Transdniestria Law Boosts Private Homeownership, Gives Legal Title to the Poor
Thursday, July 26, 2007
A new law by parliament in Transdniestria (Pridnestrovie) streamlines property ownership for the poor. It makes registration of rural homes possible even when no papers or title exist. The reforms are based on a wealth-creation roadmap by Hernando de Soto, a Peruvian economist.
TIRASPOL (Tiraspol Times) – Coherent legal and property rights systems provide the difference in whether nations are economically successful.
” – The role of government is to protect economic freedom,” says Pridnestrovie’s Mikhail Burla. As an MP and also professor of Economics from the Pridnestrovian State University, Burla is now spearheading the reform-drive to implement sweeping market reforms in Pridnestrovie. “Economic freedom is freedom to claim, earn and exclusively hold private property, to enter into contracts by which to dispose of or use our property, including our labor and talents. Real economic freedom relies on legal protection of the rights that derive from contracts, and of course equality of all everyone before the law.”
To prove this point, Pridnestrovie’s Parliament passed a bill to streamline a straightforward procedure for state registration of title to rural home ownership by prescription and rural real estate transactions. The bill is modeled on ideas developed by a Peruvian economist, Hernando de Soto, on how to create wealth for third world and post-Soviet states.
It provides a manageable program for building an inclusive property system that focuses on the needs of the poor and middle classes. De Soto advocates free land distributed to small farmers, and property rights clarified.
Hernando de Soto
Hernando de Soto explains the role of private property rights in economic development during an appearance at the Milken Institute
The passage of the bill will settle the problem facing rural communities over the past few years: a lack of proper title made it hard, expensive and in some cases impossible to register private property in rural areas. A registration fee of up to 2/3 of the total cost of a house is charged, informs the press service of the Tiraspol based parliament. Houses built without a permit could not be registered either. According to the parliamentary press service, the lack of a proper real estate registration deprive citizens of the right to transactions and inheritance of houses.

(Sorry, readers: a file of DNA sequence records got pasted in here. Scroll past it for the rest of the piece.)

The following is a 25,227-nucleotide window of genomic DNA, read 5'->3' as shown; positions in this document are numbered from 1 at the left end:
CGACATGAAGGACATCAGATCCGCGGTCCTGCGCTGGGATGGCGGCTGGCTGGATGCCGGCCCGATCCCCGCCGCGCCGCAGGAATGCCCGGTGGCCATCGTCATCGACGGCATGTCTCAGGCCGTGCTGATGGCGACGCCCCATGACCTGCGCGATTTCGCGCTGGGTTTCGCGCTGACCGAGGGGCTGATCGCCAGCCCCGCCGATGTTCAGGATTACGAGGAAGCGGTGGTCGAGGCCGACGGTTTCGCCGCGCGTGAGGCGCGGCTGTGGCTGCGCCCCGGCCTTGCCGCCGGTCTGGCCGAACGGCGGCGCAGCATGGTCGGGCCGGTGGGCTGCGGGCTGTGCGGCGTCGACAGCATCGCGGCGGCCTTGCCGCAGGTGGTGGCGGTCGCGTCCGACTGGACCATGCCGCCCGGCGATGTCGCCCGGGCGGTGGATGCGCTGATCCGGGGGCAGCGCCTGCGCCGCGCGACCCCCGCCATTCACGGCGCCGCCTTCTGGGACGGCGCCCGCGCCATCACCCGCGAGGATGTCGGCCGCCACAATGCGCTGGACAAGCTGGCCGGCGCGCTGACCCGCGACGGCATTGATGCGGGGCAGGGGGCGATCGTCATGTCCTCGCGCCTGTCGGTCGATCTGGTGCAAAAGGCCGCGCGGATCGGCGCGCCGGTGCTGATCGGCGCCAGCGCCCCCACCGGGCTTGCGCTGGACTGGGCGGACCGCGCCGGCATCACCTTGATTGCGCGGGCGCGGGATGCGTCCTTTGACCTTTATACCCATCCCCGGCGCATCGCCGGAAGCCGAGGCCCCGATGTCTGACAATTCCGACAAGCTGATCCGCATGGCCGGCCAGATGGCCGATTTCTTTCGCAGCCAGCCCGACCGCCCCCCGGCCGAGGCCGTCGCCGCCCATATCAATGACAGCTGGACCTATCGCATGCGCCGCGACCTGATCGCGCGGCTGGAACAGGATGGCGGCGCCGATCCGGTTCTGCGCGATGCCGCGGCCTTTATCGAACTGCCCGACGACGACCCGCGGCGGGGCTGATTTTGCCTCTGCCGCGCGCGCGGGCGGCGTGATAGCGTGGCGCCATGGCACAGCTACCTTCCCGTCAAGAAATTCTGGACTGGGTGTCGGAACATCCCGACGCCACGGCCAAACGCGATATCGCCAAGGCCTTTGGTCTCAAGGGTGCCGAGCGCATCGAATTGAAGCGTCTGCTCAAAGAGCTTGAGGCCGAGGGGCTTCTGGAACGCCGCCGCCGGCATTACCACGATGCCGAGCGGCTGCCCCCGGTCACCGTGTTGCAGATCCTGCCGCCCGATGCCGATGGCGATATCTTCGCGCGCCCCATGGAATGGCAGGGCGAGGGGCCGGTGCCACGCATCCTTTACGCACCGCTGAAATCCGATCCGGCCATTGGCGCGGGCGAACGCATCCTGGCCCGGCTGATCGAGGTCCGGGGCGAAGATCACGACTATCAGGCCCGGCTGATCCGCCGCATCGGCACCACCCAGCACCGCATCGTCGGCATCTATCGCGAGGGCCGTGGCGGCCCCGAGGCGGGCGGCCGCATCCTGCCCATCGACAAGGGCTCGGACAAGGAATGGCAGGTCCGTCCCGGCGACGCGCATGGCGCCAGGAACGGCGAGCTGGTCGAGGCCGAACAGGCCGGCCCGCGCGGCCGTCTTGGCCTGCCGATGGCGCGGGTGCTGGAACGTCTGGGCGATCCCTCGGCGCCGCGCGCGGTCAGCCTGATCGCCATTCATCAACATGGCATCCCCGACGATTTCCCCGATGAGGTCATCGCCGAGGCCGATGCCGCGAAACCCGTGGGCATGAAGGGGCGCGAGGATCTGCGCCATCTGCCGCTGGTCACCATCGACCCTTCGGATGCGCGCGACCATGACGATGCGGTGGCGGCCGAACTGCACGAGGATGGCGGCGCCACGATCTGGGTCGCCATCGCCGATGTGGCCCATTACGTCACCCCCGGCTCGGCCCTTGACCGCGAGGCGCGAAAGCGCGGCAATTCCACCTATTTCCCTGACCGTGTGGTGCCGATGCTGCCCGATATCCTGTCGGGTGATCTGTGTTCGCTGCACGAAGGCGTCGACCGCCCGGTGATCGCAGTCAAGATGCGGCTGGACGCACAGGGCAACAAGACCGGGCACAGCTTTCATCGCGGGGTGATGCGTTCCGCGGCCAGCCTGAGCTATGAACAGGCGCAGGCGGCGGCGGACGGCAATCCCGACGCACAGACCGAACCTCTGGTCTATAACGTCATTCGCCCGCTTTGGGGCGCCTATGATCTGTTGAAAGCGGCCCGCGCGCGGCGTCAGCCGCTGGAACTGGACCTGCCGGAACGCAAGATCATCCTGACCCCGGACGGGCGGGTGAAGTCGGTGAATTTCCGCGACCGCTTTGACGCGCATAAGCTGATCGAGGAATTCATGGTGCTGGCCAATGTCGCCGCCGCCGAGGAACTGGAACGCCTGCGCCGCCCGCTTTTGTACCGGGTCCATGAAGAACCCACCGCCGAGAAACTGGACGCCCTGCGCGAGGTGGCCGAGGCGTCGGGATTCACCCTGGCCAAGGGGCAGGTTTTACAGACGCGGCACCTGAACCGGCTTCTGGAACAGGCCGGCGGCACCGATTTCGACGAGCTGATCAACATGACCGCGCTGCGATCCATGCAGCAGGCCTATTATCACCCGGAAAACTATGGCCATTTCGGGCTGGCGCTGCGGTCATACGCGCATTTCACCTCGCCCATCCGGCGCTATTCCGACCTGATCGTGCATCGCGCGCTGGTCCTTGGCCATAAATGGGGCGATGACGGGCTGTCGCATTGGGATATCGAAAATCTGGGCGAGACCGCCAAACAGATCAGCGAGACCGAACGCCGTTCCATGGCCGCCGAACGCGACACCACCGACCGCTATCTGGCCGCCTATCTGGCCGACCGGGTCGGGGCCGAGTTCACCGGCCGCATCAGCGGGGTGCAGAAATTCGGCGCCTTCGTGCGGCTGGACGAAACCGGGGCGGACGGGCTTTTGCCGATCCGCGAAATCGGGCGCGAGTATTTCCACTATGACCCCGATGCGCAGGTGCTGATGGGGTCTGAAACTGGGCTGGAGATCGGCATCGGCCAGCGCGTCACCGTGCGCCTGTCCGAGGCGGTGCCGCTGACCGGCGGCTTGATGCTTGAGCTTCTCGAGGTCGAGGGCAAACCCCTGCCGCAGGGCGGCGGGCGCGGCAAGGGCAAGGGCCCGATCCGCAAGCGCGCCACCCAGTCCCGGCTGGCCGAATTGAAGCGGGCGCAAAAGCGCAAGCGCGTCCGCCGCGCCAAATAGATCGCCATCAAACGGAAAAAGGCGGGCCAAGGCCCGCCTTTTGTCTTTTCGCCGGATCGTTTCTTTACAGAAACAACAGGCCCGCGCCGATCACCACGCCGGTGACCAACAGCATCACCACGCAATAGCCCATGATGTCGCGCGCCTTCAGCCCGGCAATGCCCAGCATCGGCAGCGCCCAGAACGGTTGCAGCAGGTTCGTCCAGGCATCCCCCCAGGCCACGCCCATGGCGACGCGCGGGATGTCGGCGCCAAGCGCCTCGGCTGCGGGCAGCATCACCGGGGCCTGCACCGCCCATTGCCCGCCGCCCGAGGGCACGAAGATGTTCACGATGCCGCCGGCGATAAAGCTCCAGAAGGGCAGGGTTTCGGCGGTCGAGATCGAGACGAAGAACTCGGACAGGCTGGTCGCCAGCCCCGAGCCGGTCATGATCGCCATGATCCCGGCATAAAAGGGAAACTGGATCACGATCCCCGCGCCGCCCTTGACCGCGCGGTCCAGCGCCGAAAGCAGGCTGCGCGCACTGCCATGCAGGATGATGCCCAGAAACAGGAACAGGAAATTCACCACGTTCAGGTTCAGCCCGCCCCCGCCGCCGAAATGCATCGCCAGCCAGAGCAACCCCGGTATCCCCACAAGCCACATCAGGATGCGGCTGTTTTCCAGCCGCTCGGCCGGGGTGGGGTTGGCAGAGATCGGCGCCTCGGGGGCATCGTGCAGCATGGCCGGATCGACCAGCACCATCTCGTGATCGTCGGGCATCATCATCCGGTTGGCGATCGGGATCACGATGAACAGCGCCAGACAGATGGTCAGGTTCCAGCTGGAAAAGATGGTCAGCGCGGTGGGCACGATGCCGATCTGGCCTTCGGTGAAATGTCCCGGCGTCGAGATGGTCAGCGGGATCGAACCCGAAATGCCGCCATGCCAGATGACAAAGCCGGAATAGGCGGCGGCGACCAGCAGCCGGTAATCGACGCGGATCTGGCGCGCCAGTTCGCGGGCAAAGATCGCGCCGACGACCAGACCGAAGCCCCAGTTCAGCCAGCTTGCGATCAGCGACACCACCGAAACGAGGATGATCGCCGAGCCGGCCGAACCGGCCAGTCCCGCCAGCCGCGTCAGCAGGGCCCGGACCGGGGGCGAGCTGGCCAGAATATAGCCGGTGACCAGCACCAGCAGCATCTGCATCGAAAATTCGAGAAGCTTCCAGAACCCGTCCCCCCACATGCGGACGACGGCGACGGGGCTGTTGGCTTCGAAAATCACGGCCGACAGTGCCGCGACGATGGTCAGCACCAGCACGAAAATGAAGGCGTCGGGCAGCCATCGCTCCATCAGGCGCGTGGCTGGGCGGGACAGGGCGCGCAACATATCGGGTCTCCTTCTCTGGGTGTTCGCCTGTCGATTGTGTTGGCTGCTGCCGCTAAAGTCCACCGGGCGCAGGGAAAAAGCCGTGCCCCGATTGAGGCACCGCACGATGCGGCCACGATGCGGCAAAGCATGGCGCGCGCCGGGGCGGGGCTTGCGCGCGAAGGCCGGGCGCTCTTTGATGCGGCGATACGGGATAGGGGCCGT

Speaker seeks increase in registered homeownership
MP Mikhail Burla drafted and introduced the bill on a straightforward procedure for state registration of title to rural home ownership by prescription and rural real estate transactions to resolve the problem and to facilitate the registration procedure.
The Bill sets out a straightforward registration procedure for rural houses, all the documents will be issued by local authorities. “De facto” owners will now easily register their house even if they have no all the documents required for registration. Appropriate amendments have been introduced to local government, self-government and local administration Law. Under the Bill it will be up to the local authorities to decide on the right of ownership if there are no necessary documents. The rural councils will stand in for individuals in such cases, and will file the documents with the relevant departments to obtain a home ownership or land registration certificate for the owners involved.
Speaker of Parliament Yevgeny Shevchuk said, “This Bill is in fact an amnesty for rural community members, it proposes a straightforward procedure for registration and people won?t have to pay fines.”
” – Under this law the procedure for registration of the right of ownership is transparent and straightforward. The period of registration will be shorter; there will be a decrease in unregistered homeownership,” said Yevgeny Shevchuk.